Sea Grant, as Climate Central points out, provides funding to – among other things – help coastal cities and towns protect themselves from rising sea levels.

Department of the Interior

Depth of Cut: $1.5 billion or 12 percent, to $11.6 billion

The Department of the Interior oversees 75 percent of the country’s public land and includes the National Park Service and the Fish and Wildlife Service, as well as the Bureau of Indian Affairs, among others. It is, paradoxically, charged both with exploiting natural resources and with protecting nature.

The budget calls for increased spending on the former, but reduced spending on the latter.

For example, it increases funding for “environmentally responsible” offshore drilling and “sustains funding for DOI’s Office of Natural Resources Revenue, which manages the collection and disbursement of roughly $10 billion annually from mineral development.” The U.S. Geological Survey also gets an increase – ostensibly for “essential science programs” but explicitly for “research and data collection that informs sustainable energy development, responsible resource management, and natural hazard risk reduction.”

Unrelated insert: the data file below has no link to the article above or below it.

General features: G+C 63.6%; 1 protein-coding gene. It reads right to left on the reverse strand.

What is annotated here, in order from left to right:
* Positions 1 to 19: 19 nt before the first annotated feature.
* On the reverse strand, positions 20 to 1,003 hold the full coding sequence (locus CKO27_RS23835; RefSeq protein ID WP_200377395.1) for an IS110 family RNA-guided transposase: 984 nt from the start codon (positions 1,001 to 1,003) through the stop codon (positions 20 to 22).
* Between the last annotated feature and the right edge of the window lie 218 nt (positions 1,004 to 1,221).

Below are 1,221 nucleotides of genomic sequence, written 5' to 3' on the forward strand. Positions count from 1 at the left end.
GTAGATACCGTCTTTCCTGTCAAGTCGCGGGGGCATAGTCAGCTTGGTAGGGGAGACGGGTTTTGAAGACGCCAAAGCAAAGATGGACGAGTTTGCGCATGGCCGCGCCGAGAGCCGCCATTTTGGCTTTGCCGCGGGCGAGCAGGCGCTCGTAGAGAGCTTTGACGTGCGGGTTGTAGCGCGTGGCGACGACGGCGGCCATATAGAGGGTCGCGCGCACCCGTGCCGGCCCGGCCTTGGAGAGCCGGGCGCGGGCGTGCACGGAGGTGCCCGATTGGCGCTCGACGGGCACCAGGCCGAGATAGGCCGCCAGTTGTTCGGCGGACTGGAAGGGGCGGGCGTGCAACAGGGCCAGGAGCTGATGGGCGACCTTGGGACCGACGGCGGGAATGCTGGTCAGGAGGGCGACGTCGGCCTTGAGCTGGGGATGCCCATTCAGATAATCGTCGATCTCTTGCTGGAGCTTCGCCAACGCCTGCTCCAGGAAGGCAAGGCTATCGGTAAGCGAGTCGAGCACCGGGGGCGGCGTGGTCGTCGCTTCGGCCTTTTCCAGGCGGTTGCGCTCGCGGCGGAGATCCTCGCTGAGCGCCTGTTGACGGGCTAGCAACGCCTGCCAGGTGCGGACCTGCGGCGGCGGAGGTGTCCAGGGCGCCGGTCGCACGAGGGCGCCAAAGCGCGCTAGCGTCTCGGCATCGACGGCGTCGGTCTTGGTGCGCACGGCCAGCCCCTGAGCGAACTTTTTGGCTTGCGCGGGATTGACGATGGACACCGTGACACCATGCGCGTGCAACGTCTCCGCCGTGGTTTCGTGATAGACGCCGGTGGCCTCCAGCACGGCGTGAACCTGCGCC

It eliminates “unnecessary, lower priority, or duplicative programs” and lists among these “National Heritage Areas that are more appropriately funded locally, and National Wildlife Refuge fund payments to local governments that are duplicative of other payment programs.”

The National Park Service, Fish and Wildlife Service, and Bureau of Land Management will all be “streamlined” in non-specific ways, and there is no budget for acquiring more public lands, but the Park Service will get an unspecified increase in funding for deferred maintenance projects.

There is also language that implies support for private conservation, and a clear allotment of “over $1 billion in safe, reliable, and efficient management of water resources throughout the western United States.”

Department of Energy

Depth of Cut: $1.7 billion, or 5.6 percent, to $28.0 billion.

The budget provides $6.5 billion for cleaning up nuclear wastes, but it “focuses” (reduces) funding for the Office of Energy Efficiency and Renewable Energy.

It eliminates funding for three popular programs because, it says, “the private sector is better positioned to finance disruptive energy research and development and to commercialize innovative technologies.” The largest of those programs, however, was created explicitly because the private sector wasn’t investing in the kinds of high-risk/nebulous-reward projects that other countries were tackling. The three programs targeted for defunding are: